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Corporate, Estates & Wills & Trusts, Tax

The limited partnership protective shield

By Dennis Nerland

In contrast to a general partnership, a limited partnership must by law be composed of at least one general partner, who serves as the managing partner, and one or more limited partners. Provincial legislation sets out the general rights and responsibilities of the limited and general partners between themselves, the public, and all other individuals with whom they have business dealings. This law protects the limited partners from the broader liability of a general partner – unless the limited partner actually takes an active part in management and control of the business. It further gives the limited partners full rights and access to all partnership information, as well as guaranteeing the limited partners their share of profits or other compensation by way of regular income payment.

A significant advantage of a limited partnership is that a personal creditor of a limited partner cannot attach that partner’s interest in the partnership. An individual partner’s personal creditor can only obtain what’s known as a charging order, which is a relatively unattractive remedy in the judgment collection process, akin to an unenforceable lien.

It seems unfair at first, but these creditor restrictions support a sound public policy objective – that partnership businesses should not be disrupted because of the non-partnership-related debt of one of the partners. The law was formulated so that a creditor with a judgment against a partner but not against the partnership can’t execute directly on partnership assets. Instead, the law allows the creditor to obtain a charging order, affecting only the actual distributions made to the limited partner who’s the debtor. The business of the partnership is allowed to continue unhampered, and the economic interest of the non-debtor partner isn’t impaired.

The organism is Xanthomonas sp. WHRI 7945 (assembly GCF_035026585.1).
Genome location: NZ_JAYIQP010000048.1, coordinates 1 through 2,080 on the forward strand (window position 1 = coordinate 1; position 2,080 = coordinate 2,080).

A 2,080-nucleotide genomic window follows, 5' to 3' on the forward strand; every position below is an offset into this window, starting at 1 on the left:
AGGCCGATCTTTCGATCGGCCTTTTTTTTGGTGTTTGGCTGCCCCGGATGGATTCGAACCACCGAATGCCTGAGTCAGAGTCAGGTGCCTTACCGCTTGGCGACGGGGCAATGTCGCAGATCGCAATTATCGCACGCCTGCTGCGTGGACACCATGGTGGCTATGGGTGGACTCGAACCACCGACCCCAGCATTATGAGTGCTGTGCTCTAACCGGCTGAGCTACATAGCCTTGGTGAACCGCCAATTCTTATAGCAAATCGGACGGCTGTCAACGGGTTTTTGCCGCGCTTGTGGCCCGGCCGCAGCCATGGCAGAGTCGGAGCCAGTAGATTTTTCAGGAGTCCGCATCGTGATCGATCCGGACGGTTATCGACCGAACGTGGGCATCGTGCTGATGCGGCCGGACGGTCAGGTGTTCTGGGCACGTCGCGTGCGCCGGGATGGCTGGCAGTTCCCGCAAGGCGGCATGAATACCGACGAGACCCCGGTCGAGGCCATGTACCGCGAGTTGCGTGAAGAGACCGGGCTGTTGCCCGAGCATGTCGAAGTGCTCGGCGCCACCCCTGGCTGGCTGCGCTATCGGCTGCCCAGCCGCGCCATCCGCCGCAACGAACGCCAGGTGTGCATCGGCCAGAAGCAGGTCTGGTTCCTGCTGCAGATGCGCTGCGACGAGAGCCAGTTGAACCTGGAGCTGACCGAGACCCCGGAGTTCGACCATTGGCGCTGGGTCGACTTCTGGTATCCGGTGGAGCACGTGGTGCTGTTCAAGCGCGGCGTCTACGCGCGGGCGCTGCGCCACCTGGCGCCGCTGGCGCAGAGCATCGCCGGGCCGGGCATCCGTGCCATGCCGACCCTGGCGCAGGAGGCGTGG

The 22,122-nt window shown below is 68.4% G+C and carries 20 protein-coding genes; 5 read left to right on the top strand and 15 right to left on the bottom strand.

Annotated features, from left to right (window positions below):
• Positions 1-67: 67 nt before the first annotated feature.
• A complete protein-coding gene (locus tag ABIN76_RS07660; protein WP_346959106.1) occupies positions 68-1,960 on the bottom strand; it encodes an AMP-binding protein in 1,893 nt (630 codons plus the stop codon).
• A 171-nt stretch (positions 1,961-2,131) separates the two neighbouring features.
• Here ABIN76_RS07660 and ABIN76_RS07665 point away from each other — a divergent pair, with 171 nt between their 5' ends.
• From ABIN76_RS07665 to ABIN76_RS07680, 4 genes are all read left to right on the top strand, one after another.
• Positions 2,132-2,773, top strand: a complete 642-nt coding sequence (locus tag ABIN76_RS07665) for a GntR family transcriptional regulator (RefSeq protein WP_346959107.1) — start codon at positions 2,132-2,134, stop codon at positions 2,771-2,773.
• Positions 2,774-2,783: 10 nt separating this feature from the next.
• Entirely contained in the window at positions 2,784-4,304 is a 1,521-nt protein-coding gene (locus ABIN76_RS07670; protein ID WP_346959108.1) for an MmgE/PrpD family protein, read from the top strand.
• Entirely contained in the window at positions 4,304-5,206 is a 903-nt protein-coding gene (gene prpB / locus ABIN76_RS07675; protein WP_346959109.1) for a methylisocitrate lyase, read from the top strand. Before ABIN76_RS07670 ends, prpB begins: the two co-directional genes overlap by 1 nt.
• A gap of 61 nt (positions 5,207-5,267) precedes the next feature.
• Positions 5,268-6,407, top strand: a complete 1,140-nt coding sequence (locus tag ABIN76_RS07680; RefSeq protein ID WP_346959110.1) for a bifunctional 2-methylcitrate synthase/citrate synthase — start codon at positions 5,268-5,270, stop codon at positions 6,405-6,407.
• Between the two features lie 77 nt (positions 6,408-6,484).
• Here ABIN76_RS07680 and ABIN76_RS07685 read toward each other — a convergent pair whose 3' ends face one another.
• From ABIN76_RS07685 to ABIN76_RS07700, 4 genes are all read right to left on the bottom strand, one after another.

Even with a charging order, the creditor must wait for a future distribution of a partnership income to the debtor-partner. Provided the partnership agreement is clear on this among all partners, this may be a totally discretionary act within the power of the managing general partner. In other words, even with a charging order, a creditor could wait forever for payment – and charging orders usually expire after ten years. Also, a limited partner has no personal liability for partnership debts beyond the amount of his or her agreed cash or other capital investment in the partnership.

Using this legal protective shield, a limited partner under creditor siege can indefinitely “park” previously transferred assets in the partnership as a continuing defense against their attachment. However, once a limited partner is sued for personal debts or is facing personal bankruptcy, he or she can’t belatedly put assets into the limited partnership. Transfers at that point are illegal under fraudulent conveyance laws.

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